Chain life is all over the place, depending on the rider. 2,000 miles for me may be like 3,000 miles for you, or 1,000 miles for someone else.
Although I havenít really checked, I would say that chain wears at a constant rate. The pins arenít harder on the outside then the inside nor are the plates harder nearer to the pins than further away. The wear on the drivetrain might be worse, however. But I really doubt that youíd get double the wear after youíve reached 1/16Ē elongation. It might be an interesting experiment, however.
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Old 10-27-20, 06:36 PM
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With a family of cyclists, I check a lot of chains, with a ruler according to the typical criterion -- 1/16 out of 12". If the gears skip after a new chain, then I replace the cogs. I've only replaced one chain ring ever, that had been on multiple iterations of my commuting bike over the span of more than 20 years. I ride about 3k miles per year and replace one chain per year, maybe 2 chains per year for the family overall. I don't ride enough to warrant checking any chain more than once a year, so the ruler is handy enough for my use.
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Old 10-27-20, 07:05 PM
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All these folks reporting on the mileage they get out of chains: it'd be interesting to know which chains.

Riding conditions matter, too: on a bike that sees a lot of dirt and gravel roads, chains will wear faster.

'Course, anyone's reporting is anecdotal, as chain wear is dependent on sooo many variables. As a general rule, I replace any time there is any doubt.

Last edited by Koyote; 10-27-20 at 07:17 PM.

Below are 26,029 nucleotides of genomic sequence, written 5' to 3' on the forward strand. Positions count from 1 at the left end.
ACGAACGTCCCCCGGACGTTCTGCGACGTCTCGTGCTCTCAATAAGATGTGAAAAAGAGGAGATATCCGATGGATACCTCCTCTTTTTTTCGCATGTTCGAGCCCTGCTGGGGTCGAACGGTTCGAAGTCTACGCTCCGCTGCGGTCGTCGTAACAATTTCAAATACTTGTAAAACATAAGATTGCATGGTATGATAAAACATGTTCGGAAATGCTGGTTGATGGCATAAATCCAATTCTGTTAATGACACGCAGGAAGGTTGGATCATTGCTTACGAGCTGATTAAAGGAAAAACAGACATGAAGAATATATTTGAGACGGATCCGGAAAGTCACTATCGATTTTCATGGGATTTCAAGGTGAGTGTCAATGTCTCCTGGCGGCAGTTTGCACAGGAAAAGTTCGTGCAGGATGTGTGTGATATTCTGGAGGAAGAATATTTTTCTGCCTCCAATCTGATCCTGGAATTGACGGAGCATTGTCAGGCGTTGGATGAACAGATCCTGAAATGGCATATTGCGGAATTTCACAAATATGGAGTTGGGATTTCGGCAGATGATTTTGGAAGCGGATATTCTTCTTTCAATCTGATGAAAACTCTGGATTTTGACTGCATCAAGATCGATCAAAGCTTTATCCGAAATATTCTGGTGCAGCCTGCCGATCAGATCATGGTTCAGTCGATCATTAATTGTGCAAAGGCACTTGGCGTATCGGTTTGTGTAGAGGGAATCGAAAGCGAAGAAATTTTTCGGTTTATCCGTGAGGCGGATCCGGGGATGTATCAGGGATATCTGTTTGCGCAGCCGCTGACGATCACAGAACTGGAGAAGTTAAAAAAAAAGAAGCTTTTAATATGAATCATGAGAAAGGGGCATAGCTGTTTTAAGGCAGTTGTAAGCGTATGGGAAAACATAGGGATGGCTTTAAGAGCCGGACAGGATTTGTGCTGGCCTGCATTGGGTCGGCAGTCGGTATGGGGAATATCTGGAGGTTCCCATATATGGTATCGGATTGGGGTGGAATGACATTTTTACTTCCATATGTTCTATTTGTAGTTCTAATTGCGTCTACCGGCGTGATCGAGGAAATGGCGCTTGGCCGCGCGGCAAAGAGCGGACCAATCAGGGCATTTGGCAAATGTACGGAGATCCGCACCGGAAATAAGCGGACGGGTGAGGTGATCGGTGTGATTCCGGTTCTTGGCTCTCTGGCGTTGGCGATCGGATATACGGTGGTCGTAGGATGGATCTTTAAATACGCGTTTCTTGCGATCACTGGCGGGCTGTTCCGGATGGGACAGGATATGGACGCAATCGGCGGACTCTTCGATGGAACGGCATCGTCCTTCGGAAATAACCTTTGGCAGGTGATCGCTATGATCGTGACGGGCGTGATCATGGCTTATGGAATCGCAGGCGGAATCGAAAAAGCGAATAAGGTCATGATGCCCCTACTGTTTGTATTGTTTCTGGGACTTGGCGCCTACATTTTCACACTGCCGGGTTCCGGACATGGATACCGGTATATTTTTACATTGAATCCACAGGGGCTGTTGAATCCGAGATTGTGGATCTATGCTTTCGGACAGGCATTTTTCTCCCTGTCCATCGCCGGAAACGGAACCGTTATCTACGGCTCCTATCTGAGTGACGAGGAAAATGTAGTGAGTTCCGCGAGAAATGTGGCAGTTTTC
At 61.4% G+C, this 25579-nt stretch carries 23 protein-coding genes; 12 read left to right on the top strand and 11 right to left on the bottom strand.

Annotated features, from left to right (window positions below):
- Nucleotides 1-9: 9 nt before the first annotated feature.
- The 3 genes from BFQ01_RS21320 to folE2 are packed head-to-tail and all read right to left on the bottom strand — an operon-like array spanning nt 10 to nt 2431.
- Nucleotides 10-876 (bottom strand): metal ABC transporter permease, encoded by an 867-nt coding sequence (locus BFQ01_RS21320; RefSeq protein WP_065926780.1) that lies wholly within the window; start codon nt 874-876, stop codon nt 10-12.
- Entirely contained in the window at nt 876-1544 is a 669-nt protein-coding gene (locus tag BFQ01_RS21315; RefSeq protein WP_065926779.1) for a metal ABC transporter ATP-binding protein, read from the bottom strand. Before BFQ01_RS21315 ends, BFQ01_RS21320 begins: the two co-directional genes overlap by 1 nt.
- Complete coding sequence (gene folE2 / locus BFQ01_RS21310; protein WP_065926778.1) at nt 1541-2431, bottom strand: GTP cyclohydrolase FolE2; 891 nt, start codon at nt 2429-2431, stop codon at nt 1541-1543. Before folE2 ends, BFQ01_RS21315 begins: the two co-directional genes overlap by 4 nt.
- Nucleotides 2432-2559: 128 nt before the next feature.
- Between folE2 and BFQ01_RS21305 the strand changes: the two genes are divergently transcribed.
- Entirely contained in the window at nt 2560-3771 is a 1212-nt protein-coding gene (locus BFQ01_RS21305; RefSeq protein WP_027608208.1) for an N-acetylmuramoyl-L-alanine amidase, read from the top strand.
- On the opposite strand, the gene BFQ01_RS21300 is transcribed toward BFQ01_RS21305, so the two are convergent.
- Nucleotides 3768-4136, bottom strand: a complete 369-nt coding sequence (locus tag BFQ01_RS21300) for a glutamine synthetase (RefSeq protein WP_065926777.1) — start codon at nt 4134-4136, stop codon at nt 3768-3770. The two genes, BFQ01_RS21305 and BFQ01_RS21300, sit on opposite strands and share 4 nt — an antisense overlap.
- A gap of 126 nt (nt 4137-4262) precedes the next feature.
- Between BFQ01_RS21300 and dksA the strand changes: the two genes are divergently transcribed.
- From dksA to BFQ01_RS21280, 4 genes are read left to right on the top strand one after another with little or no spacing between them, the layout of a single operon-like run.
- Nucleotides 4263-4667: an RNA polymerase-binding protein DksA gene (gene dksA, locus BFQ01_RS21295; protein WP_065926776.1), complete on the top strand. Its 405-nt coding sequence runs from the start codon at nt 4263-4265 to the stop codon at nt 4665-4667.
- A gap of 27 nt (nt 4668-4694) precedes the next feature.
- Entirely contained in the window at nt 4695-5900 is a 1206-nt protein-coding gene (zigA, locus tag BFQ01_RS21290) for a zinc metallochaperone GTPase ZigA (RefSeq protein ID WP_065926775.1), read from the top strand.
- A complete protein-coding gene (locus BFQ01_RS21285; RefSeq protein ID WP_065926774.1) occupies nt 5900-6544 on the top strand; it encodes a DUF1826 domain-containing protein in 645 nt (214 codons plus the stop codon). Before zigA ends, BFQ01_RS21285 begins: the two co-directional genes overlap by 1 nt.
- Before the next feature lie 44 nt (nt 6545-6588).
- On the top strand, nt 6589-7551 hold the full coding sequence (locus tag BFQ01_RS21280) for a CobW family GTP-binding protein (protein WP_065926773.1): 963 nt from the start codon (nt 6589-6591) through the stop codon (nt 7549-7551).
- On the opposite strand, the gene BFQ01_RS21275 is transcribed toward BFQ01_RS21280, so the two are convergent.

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Old 10-27-20, 07:13 PM
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Originally Posted by Koyote View Post
All these folks reporting on the mileage they get out of chains: it'd be interesting to know which chains. I get more life out of a 9 speed chain than I get from an 11 speed chain.

Riding conditions matter, too: on a bike that sees a lot of dirt and gravel roads, chains will wear faster.

'Course, anyone's reporting is anecdotal, as chain wear is dependent on sooo many variables. As a general rule, I replace any time there is any doubt.
Good point. My chains are most 9 speed. I have 3 bikes with 10 speed drivetrains but those donít have that many miles on them yet. Conditions range from dry mountain biking to tours in various places around the US. I havenít noticed any excess wear due to dirt conditions but I donít use oil based chain lubricants.
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Old 10-27-20, 07:25 PM
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Asking "how many miles do you get out of a chain?" is very much similar to asking "how heavy is your hammer?"

Ask a hundred cyclists, you're likely to get near as many different answers.

Oh, but always ignore chain-related answers that come from 'bent riders. Unless they're FWD, they have two or three chains pieced together.
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Old 10-27-20, 07:58 PM
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I have about 4k on this chain since last year and am long overdue. Hopefully I didn't screw anything up. New one will be here tomorrow.

I d been cleaning and lubing it and didn't think I had that many miles on it. Still looks new but noticed it wasn't meshing all that well with my chainring this afternoon so checked my purchase history and Strava.

Oops. I guess riding now mike than I thought isn't really that big of a deal.